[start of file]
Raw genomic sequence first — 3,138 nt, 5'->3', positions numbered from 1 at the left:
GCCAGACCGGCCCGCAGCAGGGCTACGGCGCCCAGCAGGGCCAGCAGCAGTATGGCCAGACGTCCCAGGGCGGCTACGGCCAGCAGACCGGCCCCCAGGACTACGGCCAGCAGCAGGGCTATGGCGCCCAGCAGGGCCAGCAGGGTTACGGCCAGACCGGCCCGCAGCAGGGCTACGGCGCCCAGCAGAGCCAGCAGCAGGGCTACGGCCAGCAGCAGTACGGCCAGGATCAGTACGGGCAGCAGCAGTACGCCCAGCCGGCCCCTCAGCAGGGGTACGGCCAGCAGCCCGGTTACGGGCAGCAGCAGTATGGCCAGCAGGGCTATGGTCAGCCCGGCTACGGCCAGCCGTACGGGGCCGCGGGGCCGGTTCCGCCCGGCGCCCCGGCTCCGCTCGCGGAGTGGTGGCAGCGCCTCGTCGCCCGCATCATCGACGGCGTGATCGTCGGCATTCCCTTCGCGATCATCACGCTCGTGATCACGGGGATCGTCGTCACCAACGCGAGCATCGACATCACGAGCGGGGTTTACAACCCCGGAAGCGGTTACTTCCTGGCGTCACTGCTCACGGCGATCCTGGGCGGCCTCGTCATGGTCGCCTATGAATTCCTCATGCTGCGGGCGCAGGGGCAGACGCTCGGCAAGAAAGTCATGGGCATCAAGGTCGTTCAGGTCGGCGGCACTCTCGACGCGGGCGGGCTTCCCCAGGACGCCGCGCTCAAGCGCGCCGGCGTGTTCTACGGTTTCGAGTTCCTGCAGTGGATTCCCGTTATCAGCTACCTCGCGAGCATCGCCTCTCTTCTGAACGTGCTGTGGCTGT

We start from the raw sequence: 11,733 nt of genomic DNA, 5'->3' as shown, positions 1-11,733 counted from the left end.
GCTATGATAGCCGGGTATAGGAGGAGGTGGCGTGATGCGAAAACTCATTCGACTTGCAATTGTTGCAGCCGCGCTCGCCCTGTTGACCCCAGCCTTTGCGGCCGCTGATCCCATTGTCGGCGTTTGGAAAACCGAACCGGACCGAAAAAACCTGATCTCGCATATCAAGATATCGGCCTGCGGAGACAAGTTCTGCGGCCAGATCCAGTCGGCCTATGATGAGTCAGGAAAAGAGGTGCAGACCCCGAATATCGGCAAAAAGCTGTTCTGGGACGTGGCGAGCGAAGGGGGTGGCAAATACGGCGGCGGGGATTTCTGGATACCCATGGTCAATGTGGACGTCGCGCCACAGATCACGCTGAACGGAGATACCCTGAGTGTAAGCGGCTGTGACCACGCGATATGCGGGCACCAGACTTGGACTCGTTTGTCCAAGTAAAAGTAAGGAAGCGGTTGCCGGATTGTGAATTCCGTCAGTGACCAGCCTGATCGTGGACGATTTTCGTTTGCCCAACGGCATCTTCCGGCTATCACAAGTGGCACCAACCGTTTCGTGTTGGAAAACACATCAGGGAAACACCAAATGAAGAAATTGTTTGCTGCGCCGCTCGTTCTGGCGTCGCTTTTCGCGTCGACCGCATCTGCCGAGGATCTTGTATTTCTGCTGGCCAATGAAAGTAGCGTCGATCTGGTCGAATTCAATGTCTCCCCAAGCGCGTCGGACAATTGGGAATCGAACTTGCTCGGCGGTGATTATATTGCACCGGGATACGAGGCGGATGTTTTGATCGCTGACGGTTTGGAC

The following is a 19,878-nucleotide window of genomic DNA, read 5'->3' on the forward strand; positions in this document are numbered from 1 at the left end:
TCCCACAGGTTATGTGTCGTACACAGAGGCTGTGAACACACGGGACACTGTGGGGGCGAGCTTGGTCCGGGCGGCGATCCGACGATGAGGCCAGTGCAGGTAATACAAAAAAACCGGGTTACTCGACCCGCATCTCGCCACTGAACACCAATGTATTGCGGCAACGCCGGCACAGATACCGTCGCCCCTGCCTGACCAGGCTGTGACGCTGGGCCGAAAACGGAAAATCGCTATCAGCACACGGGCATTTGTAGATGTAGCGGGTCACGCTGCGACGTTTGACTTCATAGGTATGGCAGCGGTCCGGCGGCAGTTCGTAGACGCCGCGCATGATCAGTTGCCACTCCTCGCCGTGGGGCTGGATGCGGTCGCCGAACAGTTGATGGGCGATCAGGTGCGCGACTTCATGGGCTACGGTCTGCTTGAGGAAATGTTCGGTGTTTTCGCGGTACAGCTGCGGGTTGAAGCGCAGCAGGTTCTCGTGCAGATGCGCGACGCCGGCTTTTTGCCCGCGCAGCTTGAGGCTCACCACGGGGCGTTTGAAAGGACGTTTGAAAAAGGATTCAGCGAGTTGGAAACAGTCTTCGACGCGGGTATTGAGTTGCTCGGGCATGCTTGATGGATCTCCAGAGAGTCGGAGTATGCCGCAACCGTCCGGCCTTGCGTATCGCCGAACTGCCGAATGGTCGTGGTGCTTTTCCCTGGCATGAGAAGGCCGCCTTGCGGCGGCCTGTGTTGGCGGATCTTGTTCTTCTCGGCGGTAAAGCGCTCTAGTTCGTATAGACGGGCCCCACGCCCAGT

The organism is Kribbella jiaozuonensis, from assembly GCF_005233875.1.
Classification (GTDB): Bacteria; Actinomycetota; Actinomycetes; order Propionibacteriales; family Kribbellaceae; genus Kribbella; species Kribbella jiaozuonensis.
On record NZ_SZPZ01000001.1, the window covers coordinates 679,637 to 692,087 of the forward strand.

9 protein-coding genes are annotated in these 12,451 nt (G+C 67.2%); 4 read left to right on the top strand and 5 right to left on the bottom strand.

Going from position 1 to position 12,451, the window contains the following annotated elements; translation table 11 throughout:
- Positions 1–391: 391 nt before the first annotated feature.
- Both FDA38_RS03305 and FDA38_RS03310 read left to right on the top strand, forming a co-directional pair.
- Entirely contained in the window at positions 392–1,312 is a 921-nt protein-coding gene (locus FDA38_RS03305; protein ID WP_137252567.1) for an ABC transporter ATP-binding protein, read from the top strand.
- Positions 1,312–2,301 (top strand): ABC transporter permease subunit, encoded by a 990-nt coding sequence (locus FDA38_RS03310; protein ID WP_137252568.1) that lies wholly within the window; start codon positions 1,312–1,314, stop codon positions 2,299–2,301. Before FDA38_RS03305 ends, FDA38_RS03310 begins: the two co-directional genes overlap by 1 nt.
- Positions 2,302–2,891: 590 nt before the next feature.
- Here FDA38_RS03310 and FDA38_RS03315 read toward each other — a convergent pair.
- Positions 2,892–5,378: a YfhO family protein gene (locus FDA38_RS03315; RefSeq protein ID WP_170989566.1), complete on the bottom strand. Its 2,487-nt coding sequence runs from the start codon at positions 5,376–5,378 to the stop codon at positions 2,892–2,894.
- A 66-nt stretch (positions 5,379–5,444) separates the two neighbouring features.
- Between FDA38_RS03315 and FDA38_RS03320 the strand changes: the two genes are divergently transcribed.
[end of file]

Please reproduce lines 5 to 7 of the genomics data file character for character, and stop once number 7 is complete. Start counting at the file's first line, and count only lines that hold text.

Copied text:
The following is a 19,878-nucleotide window of genomic DNA, read 5'->3' on the forward strand; positions in this document are numbered from 1 at the left end:
TCCCACAGGTTATGTGTCGTACACAGAGGCTGTGAACACACGGGACACTGTGGGGGCGAGCTTGGTCCGGGCGGCGATCCGACGATGAGGCCAGTGCAGGTAATACAAAAAAACCGGGTTACTCGACCCGCATCTCGCCACTGAACACCAATGTATTGCGGCAACGCCGGCACAGATACCGTCGCCCCTGCCTGACCAGGCTGTGACGCTGGGCCGAAAACGGAAAATCGCTATCAGCACACGGGCATTTGTAGATGTAGCGGGTCACGCTGCGACGTTTGACTTCATAGGTATGGCAGCGGTCCGGCGGCAGTTCGTAGACGCCGCGCATGATCAGTTGCCACTCCTCGCCGTGGGGCTGGATGCGGTCGCCGAACAGTTGATGGGCGATCAGGTGCGCGACTTCATGGGCTACGGTCTGCTTGAGGAAATGTTCGGTGTTTTCGCGGTACAGCTGCGGGTTGAAGCGCAGCAGGTTCTCGTGCAGATGCGCGACGCCGGCTTTTTGCCCGCGCAGCTTGAGGCTCACCACGGGGCGTTTGAAAGGACGTTTGAAAAAGGATTCAGCGAGTTGGAAACAGTCTTCGACGCGGGTATTGAGTTGCTCGGGCATGCTTGATGGATCTCCAGAGAGTCGGAGTATGCCGCAACCGTCCGGCCTTGCGTATCGCCGAACTGCCGAATGGTCGTGGTGCTTTTCCCTGGCATGAGAAGGCCGCCTTGCGGCGGCCTGTGTTGGCGGATCTTGTTCTTCTCGGCGGTAAAGCGCTCTAGTTCGTATAGACGGGCCCCACGCCCAGT

The organism is Kribbella jiaozuonensis, from assembly GCF_005233875.1.